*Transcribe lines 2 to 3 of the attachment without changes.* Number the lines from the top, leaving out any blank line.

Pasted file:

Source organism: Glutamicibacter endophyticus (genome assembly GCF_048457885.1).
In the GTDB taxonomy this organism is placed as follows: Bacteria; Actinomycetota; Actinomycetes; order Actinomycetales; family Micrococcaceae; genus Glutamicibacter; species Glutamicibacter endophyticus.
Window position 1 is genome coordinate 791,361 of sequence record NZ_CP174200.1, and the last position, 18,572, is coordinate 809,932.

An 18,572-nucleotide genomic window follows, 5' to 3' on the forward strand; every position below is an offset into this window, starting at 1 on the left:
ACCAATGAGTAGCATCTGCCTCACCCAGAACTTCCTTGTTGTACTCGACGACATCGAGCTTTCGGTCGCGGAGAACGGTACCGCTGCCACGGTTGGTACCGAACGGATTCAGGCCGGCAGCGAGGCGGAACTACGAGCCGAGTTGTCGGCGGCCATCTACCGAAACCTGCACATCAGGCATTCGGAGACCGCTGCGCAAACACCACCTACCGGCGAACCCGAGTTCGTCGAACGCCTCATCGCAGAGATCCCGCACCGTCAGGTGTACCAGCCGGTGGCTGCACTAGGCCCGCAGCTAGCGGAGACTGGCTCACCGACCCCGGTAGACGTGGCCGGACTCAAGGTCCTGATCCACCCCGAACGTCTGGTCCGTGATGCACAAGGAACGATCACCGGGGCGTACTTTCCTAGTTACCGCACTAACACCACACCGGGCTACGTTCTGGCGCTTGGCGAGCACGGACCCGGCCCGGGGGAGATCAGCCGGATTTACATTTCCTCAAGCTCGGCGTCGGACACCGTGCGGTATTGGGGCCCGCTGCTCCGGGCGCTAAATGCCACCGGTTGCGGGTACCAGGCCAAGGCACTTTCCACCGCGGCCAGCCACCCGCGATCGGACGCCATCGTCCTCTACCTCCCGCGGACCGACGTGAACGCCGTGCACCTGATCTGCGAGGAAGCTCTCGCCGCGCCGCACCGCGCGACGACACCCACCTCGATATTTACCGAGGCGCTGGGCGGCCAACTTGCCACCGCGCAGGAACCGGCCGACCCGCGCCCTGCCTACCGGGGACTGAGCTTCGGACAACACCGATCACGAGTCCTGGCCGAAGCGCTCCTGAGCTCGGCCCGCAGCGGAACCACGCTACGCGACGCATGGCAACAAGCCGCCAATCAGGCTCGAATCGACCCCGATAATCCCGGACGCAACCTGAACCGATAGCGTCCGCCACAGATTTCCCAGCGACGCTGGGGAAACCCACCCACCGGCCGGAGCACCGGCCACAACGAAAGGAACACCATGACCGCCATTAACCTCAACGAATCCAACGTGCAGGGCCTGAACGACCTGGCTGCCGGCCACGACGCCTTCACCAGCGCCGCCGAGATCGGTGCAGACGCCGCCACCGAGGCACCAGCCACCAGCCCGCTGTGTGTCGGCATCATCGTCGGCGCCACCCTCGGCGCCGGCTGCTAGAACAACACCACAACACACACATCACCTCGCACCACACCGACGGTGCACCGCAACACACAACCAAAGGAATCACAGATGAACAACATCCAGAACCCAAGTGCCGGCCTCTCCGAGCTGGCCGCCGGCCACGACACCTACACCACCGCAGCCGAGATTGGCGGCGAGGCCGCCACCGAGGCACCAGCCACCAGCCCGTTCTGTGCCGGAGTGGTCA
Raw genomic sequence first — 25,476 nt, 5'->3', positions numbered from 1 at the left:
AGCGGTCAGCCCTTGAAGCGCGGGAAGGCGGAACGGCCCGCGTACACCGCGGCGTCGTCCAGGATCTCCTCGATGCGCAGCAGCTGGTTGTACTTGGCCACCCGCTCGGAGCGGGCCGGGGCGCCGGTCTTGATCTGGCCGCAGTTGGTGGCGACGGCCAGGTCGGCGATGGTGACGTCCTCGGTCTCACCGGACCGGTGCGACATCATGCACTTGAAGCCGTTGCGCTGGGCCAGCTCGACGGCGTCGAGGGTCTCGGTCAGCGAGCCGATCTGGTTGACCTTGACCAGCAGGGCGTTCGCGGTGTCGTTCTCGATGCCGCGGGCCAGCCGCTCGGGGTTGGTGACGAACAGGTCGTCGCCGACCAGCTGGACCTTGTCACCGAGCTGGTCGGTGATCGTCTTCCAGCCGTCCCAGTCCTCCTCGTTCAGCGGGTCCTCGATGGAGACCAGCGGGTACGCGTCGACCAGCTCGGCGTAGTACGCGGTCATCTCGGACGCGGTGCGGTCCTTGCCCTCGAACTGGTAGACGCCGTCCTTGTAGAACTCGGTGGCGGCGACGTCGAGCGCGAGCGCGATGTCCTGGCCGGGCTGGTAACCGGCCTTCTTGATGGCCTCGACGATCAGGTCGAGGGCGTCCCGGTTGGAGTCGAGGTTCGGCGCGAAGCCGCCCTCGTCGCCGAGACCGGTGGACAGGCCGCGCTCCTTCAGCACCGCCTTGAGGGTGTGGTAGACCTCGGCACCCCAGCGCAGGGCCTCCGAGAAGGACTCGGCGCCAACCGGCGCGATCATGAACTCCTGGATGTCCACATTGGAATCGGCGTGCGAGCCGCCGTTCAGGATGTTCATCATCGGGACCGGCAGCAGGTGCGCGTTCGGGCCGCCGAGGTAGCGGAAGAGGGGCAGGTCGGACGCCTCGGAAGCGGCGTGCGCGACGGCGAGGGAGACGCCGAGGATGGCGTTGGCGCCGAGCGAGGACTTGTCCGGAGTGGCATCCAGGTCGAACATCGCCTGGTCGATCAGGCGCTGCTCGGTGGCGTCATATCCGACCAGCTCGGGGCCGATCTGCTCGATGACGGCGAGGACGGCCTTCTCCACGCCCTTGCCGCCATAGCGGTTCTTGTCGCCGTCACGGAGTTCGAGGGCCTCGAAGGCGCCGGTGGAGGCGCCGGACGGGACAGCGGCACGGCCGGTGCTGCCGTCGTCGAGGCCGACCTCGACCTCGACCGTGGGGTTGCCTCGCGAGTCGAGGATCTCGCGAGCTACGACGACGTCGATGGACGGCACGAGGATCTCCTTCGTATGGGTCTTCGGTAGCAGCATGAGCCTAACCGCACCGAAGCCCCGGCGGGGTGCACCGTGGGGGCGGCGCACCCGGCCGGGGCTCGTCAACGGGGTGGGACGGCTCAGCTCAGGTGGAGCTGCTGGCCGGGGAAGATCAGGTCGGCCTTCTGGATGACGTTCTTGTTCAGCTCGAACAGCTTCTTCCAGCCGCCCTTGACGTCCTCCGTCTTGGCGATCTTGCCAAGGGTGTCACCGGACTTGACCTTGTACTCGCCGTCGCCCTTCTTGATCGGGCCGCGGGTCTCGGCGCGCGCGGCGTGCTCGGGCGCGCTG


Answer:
In the GTDB taxonomy this organism is placed as follows: Bacteria; Actinomycetota; Actinomycetes; order Actinomycetales; family Micrococcaceae; genus Glutamicibacter; species Glutamicibacter endophyticus.
Window position 1 is genome coordinate 791,361 of sequence record NZ_CP174200.1, and the last position, 18,572, is coordinate 809,932.